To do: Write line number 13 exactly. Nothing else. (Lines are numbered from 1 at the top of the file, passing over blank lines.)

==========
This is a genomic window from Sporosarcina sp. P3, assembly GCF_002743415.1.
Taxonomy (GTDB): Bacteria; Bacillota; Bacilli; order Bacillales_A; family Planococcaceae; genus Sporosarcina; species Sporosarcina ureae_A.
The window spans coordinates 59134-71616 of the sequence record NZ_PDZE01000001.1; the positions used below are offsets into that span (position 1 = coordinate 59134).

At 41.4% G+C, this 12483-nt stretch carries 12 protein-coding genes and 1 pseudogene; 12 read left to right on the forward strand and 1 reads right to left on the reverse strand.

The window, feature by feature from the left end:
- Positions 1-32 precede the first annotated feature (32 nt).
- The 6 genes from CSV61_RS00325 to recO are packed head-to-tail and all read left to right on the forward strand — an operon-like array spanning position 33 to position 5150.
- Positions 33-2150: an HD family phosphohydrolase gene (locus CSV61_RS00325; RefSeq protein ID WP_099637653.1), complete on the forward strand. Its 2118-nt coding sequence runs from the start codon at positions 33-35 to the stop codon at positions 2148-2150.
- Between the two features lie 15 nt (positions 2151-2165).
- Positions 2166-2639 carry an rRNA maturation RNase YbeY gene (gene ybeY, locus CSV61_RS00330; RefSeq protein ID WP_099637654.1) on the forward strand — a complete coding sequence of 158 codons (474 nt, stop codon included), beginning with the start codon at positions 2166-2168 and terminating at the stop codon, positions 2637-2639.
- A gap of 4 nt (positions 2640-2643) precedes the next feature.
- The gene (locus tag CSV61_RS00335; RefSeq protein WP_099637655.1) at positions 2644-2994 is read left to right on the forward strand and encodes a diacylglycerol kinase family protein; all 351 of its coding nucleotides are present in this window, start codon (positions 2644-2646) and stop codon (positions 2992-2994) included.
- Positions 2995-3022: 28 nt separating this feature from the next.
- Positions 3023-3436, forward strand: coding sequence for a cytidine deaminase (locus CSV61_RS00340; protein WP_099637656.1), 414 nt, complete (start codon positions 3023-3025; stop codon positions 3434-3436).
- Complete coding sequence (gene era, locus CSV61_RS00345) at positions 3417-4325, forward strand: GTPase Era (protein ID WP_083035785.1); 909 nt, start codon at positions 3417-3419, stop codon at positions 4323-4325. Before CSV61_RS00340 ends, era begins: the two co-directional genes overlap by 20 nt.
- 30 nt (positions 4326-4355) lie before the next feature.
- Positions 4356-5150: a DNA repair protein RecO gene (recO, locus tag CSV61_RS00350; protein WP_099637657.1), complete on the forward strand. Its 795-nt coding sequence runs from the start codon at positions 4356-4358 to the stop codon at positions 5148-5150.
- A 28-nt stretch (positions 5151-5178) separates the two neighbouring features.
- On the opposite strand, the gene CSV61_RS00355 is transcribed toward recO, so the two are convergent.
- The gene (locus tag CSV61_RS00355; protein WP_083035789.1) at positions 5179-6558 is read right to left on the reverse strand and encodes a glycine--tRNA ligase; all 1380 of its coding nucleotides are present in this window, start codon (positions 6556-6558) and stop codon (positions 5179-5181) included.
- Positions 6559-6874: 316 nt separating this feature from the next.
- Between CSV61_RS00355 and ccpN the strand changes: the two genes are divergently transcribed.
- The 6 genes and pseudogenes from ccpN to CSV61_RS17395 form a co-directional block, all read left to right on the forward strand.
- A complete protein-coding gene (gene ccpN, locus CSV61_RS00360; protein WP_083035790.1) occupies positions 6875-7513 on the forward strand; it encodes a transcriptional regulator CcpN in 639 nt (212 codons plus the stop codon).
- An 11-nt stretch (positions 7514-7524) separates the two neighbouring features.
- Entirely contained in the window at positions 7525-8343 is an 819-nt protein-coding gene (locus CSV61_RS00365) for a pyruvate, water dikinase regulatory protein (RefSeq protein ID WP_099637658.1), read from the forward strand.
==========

- Positions 2995-3022: 28 nt separating this feature from the next.